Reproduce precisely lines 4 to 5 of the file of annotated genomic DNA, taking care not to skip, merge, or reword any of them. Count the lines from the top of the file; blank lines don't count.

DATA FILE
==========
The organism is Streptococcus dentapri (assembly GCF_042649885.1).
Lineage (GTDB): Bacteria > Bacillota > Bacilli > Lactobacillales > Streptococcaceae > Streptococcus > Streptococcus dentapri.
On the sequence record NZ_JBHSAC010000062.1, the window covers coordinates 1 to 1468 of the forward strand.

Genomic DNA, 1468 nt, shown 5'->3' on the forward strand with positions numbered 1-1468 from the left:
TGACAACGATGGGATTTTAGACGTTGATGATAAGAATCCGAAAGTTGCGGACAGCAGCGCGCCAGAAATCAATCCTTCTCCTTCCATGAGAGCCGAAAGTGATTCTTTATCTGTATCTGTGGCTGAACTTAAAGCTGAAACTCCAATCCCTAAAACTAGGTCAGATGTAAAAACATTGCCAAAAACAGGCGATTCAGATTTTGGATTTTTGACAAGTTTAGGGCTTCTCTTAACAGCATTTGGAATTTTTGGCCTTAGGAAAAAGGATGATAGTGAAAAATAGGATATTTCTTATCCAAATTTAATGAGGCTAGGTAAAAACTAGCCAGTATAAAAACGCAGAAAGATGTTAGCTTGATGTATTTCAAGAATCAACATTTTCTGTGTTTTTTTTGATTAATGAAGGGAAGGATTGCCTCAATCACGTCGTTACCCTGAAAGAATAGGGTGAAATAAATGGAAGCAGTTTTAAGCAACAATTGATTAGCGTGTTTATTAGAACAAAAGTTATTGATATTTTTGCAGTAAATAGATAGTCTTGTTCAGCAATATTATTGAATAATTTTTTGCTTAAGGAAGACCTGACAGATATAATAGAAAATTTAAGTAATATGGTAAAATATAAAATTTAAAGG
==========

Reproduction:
Genomic DNA, 1468 nt, shown 5'->3' on the forward strand with positions numbered 1-1468 from the left:
TGACAACGATGGGATTTTAGACGTTGATGATAAGAATCCGAAAGTTGCGGACAGCAGCGCGCCAGAAATCAATCCTTCTCCTTCCATGAGAGCCGAAAGTGATTCTTTATCTGTATCTGTGGCTGAACTTAAAGCTGAAACTCCAATCCCTAAAACTAGGTCAGATGTAAAAACATTGCCAAAAACAGGCGATTCAGATTTTGGATTTTTGACAAGTTTAGGGCTTCTCTTAACAGCATTTGGAATTTTTGGCCTTAGGAAAAAGGATGATAGTGAAAAATAGGATATTTCTTATCCAAATTTAATGAGGCTAGGTAAAAACTAGCCAGTATAAAAACGCAGAAAGATGTTAGCTTGATGTATTTCAAGAATCAACATTTTCTGTGTTTTTTTTGATTAATGAAGGGAAGGATTGCCTCAATCACGTCGTTACCCTGAAAGAATAGGGTGAAATAAATGGAAGCAGTTTTAAGCAACAATTGATTAGCGTGTTTATTAGAACAAAAGTTATTGATATTTTTGCAGTAAATAGATAGTCTTGTTCAGCAATATTATTGAATAATTTTTTGCTTAAGGAAGACCTGACAGATATAATAGAAAATTTAAGTAATATGGTAAAATATAAAATTTAAAGG